The net effect of incorporation of Cu2+in the cuprous halide nanocrystals is the introduction of one or more defect-related energy states in the bandgap of cuprous halide. The defect-related energy states may be positioned in the band gap near the conduction bandedge and/or the valence bandedge. Optical transitions between defect states, between states in the valence band and a defect state, or between a defect state and the conduction band occur at energies below the energy of the band gap and at energies below the energy of the excitonic absorption. One or more transitions of these types contribute to the Cu2+-related defect absorption observed in the visible in the present photochromic glasses.

The cuprous halide nanocrystalline phase may absorb in the visible at wavelengths less than 550 nm, or less than 525 nm, or less than 500 nm, or less than 475 nm, or less than 450 nm, or in the range from 400 nm-575 nm, or in the range from 400 nm-550 nm, or in the range from 400 nm-525 nm.

The presence of the Cu2+-related defect absorption feature in the visible is believed to enable a photochromic response in the present glasses. The mechanism of the photochromic response includes a reduction of Cu+to Cu0 and aggregation of Cu0 ions within or on the surface of the cuprous halide nanocrystals to form a Cu0 nanophase. The Cu0 nanophase has a surface plasmon that broadly absorbs in the visible to provide a photodarkening effect. The Cu2+-related defect absorption in the visible provides a mechanism for introducing the energy needed to induce a photochromic response in the cuprous halide nanocrystals by providing the energy needed to effect photoreduction of Cu+to Cu0. In glasses having cuprous halide nanocrystals that lack a photochromic response, the Cu2+-related defect feature is not observed and there is no mechanism through which visible light can introduce the energy necessary to drive photoreduction of Cu+to Cu0. The non-photochromic cuprous halide glasses may or may not include Cu2+. If present, however, any Cu2+in the non-photochromic cuprous halide glasses exists in the glass phase and not the nanocrystalline cuprous halide phase.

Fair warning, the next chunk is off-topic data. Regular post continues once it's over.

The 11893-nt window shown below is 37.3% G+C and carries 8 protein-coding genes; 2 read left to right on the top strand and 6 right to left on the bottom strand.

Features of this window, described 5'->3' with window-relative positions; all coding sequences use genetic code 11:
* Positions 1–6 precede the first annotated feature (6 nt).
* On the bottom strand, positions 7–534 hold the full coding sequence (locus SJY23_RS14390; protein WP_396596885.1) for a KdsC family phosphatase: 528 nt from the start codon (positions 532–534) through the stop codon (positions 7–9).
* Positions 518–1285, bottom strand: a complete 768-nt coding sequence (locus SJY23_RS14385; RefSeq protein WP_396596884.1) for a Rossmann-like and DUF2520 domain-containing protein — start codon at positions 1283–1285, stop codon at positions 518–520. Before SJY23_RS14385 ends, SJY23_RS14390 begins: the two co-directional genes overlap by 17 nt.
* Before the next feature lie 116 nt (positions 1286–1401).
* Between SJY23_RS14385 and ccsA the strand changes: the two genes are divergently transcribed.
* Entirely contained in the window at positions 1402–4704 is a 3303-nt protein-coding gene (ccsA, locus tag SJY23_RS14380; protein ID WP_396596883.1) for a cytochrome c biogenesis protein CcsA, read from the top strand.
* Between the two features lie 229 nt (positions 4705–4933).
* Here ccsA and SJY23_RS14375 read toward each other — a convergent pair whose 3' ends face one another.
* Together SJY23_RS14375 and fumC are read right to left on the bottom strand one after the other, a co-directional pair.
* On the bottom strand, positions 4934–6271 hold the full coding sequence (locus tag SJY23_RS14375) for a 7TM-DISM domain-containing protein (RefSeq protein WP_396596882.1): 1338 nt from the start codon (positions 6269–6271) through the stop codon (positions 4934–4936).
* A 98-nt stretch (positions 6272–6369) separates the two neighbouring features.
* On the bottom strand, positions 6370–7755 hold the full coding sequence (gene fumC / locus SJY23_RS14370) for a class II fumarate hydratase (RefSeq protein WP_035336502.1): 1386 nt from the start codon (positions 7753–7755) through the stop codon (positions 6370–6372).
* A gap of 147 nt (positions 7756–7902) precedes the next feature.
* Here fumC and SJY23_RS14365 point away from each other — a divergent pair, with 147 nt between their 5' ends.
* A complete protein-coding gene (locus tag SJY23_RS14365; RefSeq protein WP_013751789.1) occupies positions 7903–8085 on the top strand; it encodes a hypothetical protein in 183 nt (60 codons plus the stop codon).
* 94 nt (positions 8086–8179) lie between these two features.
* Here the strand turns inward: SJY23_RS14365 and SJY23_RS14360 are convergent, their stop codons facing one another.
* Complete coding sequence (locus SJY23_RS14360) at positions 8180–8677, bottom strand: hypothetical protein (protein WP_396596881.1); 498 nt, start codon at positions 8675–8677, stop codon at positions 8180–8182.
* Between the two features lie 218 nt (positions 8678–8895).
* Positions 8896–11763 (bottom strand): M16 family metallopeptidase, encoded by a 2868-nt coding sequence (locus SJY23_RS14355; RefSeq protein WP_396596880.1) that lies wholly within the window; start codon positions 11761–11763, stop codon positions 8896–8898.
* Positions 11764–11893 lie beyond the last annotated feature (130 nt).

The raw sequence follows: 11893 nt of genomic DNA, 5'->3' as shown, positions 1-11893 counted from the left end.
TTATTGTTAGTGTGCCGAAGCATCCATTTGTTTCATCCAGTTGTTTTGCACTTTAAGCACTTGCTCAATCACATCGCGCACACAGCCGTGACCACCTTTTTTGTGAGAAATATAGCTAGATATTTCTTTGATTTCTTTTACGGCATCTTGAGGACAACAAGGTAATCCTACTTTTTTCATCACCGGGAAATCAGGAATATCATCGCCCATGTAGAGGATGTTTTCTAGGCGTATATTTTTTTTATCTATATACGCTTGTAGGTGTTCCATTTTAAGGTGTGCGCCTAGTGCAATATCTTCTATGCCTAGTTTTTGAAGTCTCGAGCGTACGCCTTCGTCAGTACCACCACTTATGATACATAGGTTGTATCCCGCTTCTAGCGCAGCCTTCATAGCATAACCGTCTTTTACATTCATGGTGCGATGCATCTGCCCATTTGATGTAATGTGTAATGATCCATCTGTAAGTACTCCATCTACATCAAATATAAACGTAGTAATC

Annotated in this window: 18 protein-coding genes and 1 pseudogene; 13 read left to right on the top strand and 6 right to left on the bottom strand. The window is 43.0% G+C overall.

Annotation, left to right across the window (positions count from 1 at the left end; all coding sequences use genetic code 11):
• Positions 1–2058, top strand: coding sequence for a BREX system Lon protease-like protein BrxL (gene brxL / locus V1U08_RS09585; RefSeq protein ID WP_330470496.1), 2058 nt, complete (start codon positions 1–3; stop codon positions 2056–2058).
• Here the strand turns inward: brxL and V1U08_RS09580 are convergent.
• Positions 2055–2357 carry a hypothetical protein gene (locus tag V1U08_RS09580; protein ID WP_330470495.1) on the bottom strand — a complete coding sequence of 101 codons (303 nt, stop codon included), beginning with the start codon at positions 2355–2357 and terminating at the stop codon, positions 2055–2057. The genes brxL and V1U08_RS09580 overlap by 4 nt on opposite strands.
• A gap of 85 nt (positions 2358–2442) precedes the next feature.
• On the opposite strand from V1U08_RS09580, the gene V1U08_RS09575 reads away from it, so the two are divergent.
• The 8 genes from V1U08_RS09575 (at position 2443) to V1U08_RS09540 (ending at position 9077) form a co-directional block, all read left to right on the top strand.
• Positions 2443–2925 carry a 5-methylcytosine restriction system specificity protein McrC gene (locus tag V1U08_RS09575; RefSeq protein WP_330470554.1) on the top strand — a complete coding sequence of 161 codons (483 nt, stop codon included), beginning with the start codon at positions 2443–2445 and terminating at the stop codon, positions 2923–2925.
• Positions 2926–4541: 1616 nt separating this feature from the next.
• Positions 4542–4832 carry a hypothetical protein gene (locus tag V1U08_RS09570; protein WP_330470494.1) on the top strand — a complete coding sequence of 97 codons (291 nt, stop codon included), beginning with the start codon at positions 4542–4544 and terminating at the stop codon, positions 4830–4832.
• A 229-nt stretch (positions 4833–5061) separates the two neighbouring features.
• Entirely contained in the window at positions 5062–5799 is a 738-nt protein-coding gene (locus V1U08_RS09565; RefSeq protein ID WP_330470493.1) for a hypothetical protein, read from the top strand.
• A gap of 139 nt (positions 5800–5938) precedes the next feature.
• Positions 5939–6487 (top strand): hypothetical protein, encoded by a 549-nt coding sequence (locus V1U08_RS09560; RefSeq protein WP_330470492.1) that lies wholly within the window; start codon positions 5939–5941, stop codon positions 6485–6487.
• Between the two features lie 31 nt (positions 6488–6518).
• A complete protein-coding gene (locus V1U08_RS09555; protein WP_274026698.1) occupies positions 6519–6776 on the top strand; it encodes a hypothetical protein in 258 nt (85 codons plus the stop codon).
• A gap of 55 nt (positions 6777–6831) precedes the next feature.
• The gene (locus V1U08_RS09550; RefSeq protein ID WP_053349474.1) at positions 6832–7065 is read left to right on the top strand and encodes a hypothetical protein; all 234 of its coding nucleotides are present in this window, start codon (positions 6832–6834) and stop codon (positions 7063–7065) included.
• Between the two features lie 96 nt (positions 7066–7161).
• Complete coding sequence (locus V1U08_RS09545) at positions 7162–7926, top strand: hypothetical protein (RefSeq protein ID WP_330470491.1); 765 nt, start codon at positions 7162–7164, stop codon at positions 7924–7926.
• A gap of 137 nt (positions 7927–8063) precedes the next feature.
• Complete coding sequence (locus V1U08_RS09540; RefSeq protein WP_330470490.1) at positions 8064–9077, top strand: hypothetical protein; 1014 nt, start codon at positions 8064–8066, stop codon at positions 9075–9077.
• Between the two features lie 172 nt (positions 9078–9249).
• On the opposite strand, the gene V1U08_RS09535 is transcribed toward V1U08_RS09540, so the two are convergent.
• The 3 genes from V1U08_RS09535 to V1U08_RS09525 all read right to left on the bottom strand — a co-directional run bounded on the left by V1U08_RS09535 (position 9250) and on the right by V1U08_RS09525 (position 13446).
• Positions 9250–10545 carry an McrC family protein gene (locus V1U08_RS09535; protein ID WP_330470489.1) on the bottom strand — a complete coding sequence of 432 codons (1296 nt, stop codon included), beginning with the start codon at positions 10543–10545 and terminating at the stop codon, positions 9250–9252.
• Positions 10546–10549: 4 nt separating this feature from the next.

The present glasses can be prepared by batch melting the constituent oxide and halide compounds in proportions consistent with the compositions described herein. The constituent components are combined to form a batch composition and melted. Melting may be conducted in crucibles or other suitable vessels and the molten glass may be formed into glass by conventional forming methods such as drawing, spinning, pressing, molding, cooling etc. The glass may optionally be annealed.